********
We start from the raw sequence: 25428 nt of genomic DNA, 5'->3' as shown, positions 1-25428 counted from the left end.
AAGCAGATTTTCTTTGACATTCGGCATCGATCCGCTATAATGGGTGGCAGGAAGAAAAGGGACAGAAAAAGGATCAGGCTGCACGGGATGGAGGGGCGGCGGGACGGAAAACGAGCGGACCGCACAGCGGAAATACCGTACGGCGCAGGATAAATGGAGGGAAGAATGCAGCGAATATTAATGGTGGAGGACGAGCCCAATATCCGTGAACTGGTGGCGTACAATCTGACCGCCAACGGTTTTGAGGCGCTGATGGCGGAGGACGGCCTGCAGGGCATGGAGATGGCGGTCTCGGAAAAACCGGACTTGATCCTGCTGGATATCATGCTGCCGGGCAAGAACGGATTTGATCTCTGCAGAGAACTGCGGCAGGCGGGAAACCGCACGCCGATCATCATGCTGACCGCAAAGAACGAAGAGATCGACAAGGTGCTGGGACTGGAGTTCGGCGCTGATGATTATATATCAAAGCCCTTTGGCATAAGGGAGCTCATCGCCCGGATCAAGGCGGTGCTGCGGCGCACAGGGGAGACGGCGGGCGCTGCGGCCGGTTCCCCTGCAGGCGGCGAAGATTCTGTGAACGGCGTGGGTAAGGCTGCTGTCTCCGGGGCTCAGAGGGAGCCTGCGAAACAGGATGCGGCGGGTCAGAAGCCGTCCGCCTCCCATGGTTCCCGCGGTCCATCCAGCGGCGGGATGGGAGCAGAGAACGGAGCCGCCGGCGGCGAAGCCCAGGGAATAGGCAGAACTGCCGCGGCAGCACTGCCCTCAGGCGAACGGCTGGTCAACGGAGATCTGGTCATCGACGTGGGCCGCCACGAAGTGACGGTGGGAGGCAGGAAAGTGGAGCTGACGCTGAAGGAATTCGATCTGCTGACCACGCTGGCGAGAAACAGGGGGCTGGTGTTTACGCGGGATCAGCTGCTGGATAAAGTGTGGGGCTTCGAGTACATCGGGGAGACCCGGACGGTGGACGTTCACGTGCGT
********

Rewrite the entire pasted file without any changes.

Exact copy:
We start from the raw sequence: 25428 nt of genomic DNA, 5'->3' as shown, positions 1-25428 counted from the left end.
AAGCAGATTTTCTTTGACATTCGGCATCGATCCGCTATAATGGGTGGCAGGAAGAAAAGGGACAGAAAAAGGATCAGGCTGCACGGGATGGAGGGGCGGCGGGACGGAAAACGAGCGGACCGCACAGCGGAAATACCGTACGGCGCAGGATAAATGGAGGGAAGAATGCAGCGAATATTAATGGTGGAGGACGAGCCCAATATCCGTGAACTGGTGGCGTACAATCTGACCGCCAACGGTTTTGAGGCGCTGATGGCGGAGGACGGCCTGCAGGGCATGGAGATGGCGGTCTCGGAAAAACCGGACTTGATCCTGCTGGATATCATGCTGCCGGGCAAGAACGGATTTGATCTCTGCAGAGAACTGCGGCAGGCGGGAAACCGCACGCCGATCATCATGCTGACCGCAAAGAACGAAGAGATCGACAAGGTGCTGGGACTGGAGTTCGGCGCTGATGATTATATATCAAAGCCCTTTGGCATAAGGGAGCTCATCGCCCGGATCAAGGCGGTGCTGCGGCGCACAGGGGAGACGGCGGGCGCTGCGGCCGGTTCCCCTGCAGGCGGCGAAGATTCTGTGAACGGCGTGGGTAAGGCTGCTGTCTCCGGGGCTCAGAGGGAGCCTGCGAAACAGGATGCGGCGGGTCAGAAGCCGTCCGCCTCCCATGGTTCCCGCGGTCCATCCAGCGGCGGGATGGGAGCAGAGAACGGAGCCGCCGGCGGCGAAGCCCAGGGAATAGGCAGAACTGCCGCGGCAGCACTGCCCTCAGGCGAACGGCTGGTCAACGGAGATCTGGTCATCGACGTGGGCCGCCACGAAGTGACGGTGGGAGGCAGGAAAGTGGAGCTGACGCTGAAGGAATTCGATCTGCTGACCACGCTGGCGAGAAACAGGGGGCTGGTGTTTACGCGGGATCAGCTGCTGGATAAAGTGTGGGGCTTCGAGTACATCGGGGAGACCCGGACGGTGGACGTTCACGTGCGT